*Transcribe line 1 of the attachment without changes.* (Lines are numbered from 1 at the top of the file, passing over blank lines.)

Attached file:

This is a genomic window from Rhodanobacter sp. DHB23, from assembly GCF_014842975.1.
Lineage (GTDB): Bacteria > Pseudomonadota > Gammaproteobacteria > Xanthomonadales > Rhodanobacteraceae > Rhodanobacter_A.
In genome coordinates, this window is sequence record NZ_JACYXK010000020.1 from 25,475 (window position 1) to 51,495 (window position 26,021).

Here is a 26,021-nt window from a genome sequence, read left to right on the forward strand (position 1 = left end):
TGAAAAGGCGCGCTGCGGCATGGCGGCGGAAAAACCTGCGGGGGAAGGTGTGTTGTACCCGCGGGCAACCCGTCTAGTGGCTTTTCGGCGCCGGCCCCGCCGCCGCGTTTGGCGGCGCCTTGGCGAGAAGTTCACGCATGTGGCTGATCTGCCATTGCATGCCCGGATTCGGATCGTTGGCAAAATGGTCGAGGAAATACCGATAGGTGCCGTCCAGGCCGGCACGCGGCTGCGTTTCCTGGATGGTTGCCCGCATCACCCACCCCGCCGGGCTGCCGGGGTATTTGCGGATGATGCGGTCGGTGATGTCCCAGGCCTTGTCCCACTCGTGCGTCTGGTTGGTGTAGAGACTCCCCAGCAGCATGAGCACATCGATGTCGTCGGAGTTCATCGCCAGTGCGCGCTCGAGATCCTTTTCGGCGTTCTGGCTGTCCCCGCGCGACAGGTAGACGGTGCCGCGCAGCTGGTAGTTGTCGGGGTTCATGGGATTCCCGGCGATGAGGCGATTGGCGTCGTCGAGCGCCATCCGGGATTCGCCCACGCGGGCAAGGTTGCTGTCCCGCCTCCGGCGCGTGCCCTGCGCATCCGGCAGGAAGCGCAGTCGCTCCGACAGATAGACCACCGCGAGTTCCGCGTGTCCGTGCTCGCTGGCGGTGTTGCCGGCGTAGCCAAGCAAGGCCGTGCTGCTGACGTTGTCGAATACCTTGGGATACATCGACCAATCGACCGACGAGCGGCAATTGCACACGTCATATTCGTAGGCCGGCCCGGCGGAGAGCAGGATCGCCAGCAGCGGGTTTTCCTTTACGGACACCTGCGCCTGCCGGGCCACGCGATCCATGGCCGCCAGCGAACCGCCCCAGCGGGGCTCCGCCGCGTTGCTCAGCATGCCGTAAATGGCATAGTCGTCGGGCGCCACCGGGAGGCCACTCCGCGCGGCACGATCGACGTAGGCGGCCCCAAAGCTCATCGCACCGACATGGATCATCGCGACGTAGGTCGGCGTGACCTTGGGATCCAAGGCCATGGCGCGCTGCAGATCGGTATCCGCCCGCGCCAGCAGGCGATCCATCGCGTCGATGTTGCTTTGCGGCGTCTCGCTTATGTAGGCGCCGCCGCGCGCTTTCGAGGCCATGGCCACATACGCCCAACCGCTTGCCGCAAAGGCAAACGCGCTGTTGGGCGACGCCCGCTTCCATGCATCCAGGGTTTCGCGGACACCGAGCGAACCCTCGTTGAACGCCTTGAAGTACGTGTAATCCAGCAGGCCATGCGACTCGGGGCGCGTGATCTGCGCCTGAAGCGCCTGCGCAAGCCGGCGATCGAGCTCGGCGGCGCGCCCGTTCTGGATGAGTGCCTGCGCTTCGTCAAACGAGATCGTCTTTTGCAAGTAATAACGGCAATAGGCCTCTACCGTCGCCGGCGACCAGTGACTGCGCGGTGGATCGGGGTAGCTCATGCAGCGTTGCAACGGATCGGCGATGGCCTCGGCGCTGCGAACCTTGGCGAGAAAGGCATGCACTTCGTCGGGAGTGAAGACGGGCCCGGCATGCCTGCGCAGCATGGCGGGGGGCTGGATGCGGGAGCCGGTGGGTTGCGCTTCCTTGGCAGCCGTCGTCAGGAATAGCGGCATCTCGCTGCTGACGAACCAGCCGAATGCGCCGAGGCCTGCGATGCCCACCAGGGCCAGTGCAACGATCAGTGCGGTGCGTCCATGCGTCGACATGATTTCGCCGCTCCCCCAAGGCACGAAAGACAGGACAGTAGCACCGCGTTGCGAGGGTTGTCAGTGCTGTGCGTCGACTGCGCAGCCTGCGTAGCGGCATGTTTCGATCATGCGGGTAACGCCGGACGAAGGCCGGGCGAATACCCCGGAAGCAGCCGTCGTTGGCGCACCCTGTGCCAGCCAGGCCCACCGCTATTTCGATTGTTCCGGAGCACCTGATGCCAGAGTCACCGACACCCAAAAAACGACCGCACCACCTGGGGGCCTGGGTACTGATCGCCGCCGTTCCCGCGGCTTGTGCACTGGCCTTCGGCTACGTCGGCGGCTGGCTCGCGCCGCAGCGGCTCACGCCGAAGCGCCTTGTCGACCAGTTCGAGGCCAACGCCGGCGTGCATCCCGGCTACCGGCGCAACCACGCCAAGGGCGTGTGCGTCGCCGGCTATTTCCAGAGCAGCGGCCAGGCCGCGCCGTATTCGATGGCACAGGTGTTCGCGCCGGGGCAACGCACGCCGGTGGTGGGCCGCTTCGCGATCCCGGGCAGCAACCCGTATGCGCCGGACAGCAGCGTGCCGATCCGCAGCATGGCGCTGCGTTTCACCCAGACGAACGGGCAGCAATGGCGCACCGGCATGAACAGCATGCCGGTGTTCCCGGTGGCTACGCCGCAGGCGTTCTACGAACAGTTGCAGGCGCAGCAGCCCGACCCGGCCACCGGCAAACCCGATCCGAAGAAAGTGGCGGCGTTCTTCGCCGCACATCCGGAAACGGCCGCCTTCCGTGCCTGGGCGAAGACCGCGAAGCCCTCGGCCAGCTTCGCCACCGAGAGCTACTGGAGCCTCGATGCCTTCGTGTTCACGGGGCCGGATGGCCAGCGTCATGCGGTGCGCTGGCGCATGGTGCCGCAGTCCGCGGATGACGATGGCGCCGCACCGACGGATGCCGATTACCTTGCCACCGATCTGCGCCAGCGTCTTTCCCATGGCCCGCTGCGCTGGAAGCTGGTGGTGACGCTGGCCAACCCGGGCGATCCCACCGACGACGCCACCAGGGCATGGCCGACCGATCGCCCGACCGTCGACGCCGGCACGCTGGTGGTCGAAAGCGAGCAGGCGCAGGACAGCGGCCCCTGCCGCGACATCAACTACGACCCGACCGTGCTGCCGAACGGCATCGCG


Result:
This is a genomic window from Rhodanobacter sp. DHB23, from assembly GCF_014842975.1.